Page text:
The Nobel Prize winner that predicted a crisis between nature and capital

Since 1901, December has been a time for Nobel Prizes. Only in 1969, as an afterthought, the Swedish Central Bank established the Sveriges Riksbank Prize in Economic Sciences in Memory of Alfred Nobel — a decision that was met with protests by some members of the Nobel family.

Nevertheless, a scientist who used much of his time on economics was rewarded a Nobel Prize in 1921. Admittedly, Frederick Soddy (1877–1956) received the prize in chemistry, for his work on radioactivity. But in the period from 1921 to 1934 Soddy wrote four books campaigning for a radical restructuring of the global monetary system.

I have been leafing through Soddy’s book entitled, ‘Money versus Man’, published in 1931.[i] The book opens with a full-page quote from another English polymath, John Ruskin (1819–1900).[ii] The social problems of England in the 1840s — ‘The Hungry 40s’ — and the financial crises that followed in 1847 inspired Ruskin. The mass deaths in World War I and the crisis that started in 1929 provided new inspiration to Soddy.

For Ruskin, and later Soddy, consumption was the only purpose of the economy. ‘There is no wealth but life’ is the basic message in Soddy’s long quote from Ruskin. It is on this basis we should read the title of Soddy’s book, placing money as a kind of enemy for humankind. Here is a new type of economics: we have standard neoclassical economics, based on the metaphor of equilibrium between supply and demand, and we have evolutionary (Schumpeterian) economics based on a metaphor from biology (innovations as mutations). Soddy offered us a third angle: economics rooted in physics, in the laws of thermodynamics.

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 A People’s Green New Deal: A Symposium

Max Ajl’s A People’s Green New Deal intervenes in current debates regarding green planning, green future, green stimuli, and eco-socialism. It surveys a wide range of existing literature on the ecological and social crisis, ranging from ruling-class “great transitions,” to eco-modernist elixirs of the right and the left which bank on technological solutions to today’s social and ecological problems. It then considers and critiques an array of liberal, left-liberal, and social democratic proposals, some of them going under the eco-socialist moniker, and shows how they rest on continued exploitation and primitive accumulation of the periphery.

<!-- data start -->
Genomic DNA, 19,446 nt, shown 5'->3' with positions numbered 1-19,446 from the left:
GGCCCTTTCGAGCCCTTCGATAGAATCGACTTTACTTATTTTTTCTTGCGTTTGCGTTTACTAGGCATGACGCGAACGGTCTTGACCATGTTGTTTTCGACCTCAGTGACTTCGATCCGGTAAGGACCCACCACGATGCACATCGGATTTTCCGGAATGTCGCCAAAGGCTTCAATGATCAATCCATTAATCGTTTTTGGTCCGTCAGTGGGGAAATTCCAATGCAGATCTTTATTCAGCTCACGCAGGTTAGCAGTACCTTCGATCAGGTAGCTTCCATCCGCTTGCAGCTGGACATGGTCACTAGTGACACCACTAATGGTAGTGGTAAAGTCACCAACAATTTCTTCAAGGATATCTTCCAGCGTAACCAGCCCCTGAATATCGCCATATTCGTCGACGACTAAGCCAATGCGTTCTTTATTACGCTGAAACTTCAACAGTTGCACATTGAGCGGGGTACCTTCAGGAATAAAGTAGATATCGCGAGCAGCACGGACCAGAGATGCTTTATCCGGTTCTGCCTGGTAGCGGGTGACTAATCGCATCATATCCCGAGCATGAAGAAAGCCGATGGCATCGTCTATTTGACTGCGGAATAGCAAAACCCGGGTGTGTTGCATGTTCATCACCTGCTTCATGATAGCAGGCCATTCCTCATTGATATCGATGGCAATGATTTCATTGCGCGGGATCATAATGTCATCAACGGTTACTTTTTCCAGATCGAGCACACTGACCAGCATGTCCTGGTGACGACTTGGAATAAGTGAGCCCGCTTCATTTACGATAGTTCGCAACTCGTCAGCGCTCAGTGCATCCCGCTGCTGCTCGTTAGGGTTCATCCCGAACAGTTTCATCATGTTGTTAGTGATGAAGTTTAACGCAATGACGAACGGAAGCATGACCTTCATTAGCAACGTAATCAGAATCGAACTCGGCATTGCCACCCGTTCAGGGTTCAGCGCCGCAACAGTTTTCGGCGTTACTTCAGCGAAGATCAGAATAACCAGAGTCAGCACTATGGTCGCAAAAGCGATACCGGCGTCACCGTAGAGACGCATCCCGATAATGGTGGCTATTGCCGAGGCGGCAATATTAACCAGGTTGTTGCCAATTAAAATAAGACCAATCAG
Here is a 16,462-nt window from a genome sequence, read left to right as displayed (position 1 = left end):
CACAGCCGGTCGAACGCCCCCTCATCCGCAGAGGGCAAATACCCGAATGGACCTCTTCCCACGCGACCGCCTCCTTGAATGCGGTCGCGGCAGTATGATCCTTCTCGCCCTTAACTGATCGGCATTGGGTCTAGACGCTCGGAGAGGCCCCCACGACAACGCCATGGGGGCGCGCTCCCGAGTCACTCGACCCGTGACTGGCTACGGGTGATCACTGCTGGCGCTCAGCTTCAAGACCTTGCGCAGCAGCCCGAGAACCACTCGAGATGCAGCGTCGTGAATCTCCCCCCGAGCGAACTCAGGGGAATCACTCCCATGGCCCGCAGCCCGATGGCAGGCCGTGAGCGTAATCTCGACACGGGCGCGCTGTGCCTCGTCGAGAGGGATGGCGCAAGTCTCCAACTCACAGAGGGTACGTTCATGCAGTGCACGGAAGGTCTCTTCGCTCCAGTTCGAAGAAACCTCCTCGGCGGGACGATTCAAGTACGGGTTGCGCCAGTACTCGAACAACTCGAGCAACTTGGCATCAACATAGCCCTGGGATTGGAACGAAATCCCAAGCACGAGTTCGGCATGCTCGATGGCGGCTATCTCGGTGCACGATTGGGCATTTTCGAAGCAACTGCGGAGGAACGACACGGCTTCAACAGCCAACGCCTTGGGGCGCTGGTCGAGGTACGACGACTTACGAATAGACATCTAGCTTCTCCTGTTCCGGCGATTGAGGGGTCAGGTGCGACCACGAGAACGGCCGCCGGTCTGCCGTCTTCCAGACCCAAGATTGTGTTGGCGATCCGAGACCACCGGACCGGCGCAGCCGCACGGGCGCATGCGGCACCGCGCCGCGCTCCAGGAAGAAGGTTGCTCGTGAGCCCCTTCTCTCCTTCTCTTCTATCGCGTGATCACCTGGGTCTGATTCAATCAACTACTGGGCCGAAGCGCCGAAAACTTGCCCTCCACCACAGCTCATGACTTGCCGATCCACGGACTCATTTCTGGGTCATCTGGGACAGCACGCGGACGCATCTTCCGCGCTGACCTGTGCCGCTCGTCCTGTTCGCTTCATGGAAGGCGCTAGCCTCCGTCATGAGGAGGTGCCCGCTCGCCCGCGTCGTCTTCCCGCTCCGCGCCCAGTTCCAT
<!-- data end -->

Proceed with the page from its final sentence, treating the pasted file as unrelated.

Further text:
A People’s Green New Deal contributions lie in, first, using frameworks of dependency theory, accumulation on a world scale, and ecologically uneven exchange to illuminate the costs and consequences of distinct approaches to the climate crisis, left and right. Second, the book’s emphasis on agriculture, land use, and agro-ecology makes it unique amongst books on the Green New Deal and parallel debates. Its emphasis on decolonization, national sovereignty, anti-imperialism, and climate debt repayments from the North to the South is a third contribution. A fourth is how it deals with technology. 

This review forum assesses the contribution of A People’s Green New DealSakshi situates APGND in terms of a counter-epistemology to Eurocentric and empire-blind resolutions, if not really solutions, to the social and ecological crises to which mainstream Green New Deals are addressed. Sheetal Chhabria assesses APGND’s contribution to thinking on a planetary scale about appropriate planning for a just transition, while criticizing the book’s uncritical embrace of certain Indian nationalist tropes. Güney Işıkara raises questions regarding political agency and organization, the role of national-level planning in any form of national-level green transition, and how to approach anti-imperialism on a world scale.